I paused to take all of this in – and practice some mental gymnastics in reason and logic. If this church had original records of the Diviš family, then it seemed reasonable to conclude that Grandpa and his siblings attended this very church in their youth, AND lived in THE HOUSE, which would make that house more than 100 years old! How old was this church? I wish I had gone inside the church and taken pictures! (Note to self: Do it next year!) How long had the priest been there? Perhaps there were people in this parish who remembered the Diviš family! The first notation Miloš made was the marriage of Augustin Diviš (1860-1937) and Anna Navratilova (Martinkovits) in 1879. Did they move into THE HOUSE after their wedding? And if indeed, Maria Diviš, Grandpa’s older sister (born 1884?) gave her life to church service, would that be recorded in the parish records, too? Miloš would not have known to ask about that, but his inspiration to visit this church was providential. It opened up many possible roads to explore, along with many more mysteries!
What a discovery and there we were, about to leave “Ground Zero” with more questions than answers. I pondered all of this as Lydia and I climbed back into the car with Miloš and Ivana and headed to their home in Prievdzska, 30 minutes away. As we drove, we shared our thoughts, playing detective, speculating about how these new puzzle pieces might fit together. We remembered the Nedašovce village member we met last year, and the wealth of memories he shared, and how instrumental his help had been.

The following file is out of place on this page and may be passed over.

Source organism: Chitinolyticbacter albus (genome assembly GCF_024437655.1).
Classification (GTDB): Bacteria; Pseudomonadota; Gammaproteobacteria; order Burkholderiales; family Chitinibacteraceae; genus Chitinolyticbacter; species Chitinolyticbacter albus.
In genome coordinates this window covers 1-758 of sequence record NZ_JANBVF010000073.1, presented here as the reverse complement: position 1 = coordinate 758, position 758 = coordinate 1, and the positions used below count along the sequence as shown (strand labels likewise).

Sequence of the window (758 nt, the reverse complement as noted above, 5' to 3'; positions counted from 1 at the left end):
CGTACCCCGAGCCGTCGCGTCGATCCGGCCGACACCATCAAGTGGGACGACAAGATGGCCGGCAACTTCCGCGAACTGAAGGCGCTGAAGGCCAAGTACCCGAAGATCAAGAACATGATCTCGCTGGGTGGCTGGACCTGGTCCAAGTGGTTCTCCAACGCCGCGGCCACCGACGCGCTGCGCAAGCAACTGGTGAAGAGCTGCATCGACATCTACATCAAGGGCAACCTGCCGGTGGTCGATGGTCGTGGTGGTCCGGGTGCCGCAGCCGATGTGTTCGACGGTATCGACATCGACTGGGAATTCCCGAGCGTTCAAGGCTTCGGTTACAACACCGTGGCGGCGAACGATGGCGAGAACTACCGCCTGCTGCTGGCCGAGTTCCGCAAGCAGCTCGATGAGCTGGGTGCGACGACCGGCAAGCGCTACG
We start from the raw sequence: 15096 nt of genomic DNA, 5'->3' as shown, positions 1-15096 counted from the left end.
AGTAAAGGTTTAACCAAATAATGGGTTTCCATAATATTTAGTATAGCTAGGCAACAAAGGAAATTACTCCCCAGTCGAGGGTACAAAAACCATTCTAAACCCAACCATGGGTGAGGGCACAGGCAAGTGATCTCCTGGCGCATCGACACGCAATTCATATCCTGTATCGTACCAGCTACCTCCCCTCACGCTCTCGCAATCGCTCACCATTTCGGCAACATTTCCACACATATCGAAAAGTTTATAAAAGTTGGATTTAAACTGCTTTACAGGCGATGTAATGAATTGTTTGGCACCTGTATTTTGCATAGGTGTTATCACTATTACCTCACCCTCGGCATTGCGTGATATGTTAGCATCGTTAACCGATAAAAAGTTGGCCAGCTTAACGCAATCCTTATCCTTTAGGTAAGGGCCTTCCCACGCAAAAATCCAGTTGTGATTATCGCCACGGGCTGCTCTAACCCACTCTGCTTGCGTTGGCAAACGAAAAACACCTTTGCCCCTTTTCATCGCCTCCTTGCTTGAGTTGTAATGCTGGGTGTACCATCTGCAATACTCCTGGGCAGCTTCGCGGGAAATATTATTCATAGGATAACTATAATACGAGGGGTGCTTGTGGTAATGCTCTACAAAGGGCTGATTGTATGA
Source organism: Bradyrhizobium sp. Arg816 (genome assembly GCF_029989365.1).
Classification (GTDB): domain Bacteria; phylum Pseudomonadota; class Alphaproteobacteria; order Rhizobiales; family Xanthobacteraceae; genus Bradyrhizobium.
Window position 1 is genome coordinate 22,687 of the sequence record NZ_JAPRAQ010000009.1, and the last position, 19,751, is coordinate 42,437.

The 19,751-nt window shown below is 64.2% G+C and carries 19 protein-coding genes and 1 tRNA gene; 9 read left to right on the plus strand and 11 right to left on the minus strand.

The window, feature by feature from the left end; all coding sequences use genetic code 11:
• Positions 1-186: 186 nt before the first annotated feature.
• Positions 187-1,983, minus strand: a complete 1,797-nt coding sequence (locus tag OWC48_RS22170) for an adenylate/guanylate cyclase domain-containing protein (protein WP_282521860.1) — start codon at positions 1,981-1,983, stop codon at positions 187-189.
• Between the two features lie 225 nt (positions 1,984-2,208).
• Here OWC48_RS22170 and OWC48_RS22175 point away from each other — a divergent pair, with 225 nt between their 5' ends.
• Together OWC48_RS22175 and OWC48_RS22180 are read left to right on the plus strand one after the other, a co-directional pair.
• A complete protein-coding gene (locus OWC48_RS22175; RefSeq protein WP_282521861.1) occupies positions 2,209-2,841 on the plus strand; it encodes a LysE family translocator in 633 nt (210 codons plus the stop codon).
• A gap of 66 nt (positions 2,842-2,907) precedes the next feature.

Our conversation made me think of something else that gentleman had told us. Brother Jozef had been a shoemaker by trade. Miloš now remembered that years ago there was a shoe manufacturing company near Nedašovce that employed many workers. Miloš added that this manufacturing business housed their employees – did the company own THE HOUSE, then or now? Where could I find out more about this shoe business? Perhaps Jozef, or his father, Augustin, or Štefan, or maybe other siblings had worked there. But Grandpa raised his 12 children on an 80-acre farm in Michigan, back in the States. Thinking back to THE HOUSE: It was in the heart of the village, with houses all around, and maybe a small garden plot, but no acreage for a farm. Had Grandpa been in the shoe business early in his life, and then after leaving Slovakia in 1909, turned to farming? More mysteries, few answers, and all of them in Slovak!
This discussion continued into the dinner hour at the Krpelan home. Miloš wife, Iveta, served us traditional Slovak savory and sweet dishes, a delicious soup and potato-squash pancakes. Iveta and I enjoy many similar interests, among them sewing and cooking. Telling Iveta that she needed a “crockpot” for her wonderful soups was a challenge, but her daughters were more than happy to translate for their mother. She enjoyed sharing pictures of the cakes she has decorated. The evening ended with a music recital from Lenka, who is 8 years old, on the piano, followed by Lydia, who is accomplished on the accordion as well as the piano. Breakfast the following morning was the traditional Slovak plate of cold cut meats, rolled “rose bud” fashion, tomatoes and cucumbers from their garden. Pictures, hugs and goodbyes preceded the ride back to school. While the Diviš family remained elusive, this special family that God had blessed me with had taken me into their home and hearts, and my Slovak trip was all the richer and memorable, thanks to them.